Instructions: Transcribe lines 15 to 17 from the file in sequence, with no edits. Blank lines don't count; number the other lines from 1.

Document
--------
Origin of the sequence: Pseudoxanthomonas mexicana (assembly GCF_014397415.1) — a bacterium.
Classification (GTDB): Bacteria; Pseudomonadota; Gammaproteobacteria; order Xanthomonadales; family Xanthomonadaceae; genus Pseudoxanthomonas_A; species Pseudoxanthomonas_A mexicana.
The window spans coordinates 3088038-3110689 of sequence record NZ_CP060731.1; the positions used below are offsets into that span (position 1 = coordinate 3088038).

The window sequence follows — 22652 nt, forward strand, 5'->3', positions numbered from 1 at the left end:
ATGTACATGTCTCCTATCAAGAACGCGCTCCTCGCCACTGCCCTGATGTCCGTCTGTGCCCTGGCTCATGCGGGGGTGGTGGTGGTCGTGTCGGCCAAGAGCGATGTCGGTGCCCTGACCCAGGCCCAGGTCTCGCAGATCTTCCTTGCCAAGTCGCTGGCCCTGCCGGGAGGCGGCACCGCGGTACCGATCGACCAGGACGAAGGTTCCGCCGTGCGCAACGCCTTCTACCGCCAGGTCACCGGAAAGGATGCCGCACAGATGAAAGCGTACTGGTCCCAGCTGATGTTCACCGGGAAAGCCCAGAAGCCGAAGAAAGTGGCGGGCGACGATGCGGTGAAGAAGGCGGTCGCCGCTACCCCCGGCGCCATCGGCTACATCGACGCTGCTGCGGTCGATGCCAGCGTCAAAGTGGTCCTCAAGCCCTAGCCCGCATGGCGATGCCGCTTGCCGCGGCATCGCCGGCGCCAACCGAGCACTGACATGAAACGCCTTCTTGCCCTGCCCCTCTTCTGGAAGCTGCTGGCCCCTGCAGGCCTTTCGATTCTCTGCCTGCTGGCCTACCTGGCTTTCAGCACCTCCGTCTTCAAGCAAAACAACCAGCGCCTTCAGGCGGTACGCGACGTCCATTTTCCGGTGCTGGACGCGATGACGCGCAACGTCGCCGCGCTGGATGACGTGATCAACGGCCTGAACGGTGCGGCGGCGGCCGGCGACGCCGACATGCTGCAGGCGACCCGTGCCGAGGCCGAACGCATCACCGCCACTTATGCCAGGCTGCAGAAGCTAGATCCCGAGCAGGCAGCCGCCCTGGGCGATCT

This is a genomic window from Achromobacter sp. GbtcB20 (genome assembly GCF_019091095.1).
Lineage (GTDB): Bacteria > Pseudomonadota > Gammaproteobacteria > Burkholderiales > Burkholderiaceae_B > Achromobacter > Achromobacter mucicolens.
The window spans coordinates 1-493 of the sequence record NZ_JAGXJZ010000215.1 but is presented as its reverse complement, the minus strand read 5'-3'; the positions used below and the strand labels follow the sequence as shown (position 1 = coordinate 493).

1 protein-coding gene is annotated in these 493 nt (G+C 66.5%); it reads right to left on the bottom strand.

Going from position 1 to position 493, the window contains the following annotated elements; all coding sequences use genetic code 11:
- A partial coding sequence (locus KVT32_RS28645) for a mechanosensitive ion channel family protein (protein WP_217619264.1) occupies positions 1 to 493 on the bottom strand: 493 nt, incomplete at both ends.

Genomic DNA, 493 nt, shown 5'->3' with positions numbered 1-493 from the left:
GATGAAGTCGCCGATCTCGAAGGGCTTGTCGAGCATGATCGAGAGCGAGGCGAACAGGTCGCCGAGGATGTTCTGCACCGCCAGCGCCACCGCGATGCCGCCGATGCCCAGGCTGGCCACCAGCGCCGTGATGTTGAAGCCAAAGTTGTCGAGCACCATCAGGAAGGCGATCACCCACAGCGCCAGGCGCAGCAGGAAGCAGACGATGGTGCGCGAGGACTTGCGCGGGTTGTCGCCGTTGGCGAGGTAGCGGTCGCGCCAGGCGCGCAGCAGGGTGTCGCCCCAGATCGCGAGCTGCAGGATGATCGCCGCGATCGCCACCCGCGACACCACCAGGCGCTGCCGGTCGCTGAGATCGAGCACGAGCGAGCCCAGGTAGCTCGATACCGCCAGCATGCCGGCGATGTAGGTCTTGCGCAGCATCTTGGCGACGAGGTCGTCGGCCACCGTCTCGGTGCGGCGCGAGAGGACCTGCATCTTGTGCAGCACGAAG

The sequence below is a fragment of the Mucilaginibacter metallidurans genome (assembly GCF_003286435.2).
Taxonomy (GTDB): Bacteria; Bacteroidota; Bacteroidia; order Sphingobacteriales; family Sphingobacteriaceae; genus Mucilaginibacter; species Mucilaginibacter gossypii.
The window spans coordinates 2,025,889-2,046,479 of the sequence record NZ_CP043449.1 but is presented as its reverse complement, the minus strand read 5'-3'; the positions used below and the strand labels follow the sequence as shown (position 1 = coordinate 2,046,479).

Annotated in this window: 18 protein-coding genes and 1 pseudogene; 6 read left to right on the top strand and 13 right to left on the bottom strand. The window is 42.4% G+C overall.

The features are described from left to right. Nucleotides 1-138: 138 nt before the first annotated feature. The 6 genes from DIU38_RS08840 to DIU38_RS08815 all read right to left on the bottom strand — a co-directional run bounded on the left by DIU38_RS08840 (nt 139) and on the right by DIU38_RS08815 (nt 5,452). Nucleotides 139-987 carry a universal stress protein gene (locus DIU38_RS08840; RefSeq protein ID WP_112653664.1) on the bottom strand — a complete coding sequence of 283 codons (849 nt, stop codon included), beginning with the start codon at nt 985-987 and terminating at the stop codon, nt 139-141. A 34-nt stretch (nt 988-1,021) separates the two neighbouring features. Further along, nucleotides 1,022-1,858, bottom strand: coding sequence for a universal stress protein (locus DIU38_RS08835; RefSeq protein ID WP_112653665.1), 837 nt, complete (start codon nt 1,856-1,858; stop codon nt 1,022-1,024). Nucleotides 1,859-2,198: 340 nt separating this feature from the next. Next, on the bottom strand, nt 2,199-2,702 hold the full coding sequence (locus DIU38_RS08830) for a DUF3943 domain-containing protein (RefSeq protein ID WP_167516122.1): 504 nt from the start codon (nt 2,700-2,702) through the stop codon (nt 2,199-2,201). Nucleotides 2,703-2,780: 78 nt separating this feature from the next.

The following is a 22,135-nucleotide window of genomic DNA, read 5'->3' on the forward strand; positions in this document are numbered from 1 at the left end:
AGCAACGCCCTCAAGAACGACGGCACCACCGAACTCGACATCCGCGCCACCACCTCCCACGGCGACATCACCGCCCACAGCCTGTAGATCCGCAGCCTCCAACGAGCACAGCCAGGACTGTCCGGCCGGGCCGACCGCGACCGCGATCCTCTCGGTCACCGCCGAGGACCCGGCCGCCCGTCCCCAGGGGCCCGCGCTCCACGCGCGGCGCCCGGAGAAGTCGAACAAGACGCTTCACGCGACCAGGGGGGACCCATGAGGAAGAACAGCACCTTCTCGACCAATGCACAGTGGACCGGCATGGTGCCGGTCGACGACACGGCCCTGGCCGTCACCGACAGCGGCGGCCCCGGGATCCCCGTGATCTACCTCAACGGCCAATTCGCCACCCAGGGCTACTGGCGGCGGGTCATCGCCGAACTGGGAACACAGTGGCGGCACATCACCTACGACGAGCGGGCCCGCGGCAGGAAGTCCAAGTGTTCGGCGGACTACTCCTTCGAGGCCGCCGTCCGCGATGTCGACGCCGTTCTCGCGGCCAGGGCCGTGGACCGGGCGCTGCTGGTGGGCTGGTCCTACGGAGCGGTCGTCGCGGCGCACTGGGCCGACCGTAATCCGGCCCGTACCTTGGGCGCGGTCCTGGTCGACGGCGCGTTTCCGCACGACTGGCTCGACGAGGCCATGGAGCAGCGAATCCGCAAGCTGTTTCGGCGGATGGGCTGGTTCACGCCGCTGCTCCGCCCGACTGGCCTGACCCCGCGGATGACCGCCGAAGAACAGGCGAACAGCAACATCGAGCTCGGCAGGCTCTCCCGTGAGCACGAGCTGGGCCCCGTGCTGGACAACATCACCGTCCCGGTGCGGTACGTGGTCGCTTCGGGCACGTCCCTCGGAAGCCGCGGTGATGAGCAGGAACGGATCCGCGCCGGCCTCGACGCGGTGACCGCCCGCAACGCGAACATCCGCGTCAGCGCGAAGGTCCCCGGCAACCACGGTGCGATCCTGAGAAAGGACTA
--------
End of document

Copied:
Taxonomy (GTDB): Bacteria; Bacteroidota; Bacteroidia; order Sphingobacteriales; family Sphingobacteriaceae; genus Mucilaginibacter; species Mucilaginibacter gossypii.
The window spans coordinates 2,025,889-2,046,479 of the sequence record NZ_CP043449.1 but is presented as its reverse complement, the minus strand read 5'-3'; the positions used below and the strand labels follow the sequence as shown (position 1 = coordinate 2,046,479).

Annotated in this window: 18 protein-coding genes and 1 pseudogene; 6 read left to right on the top strand and 13 right to left on the bottom strand. The window is 42.4% G+C overall.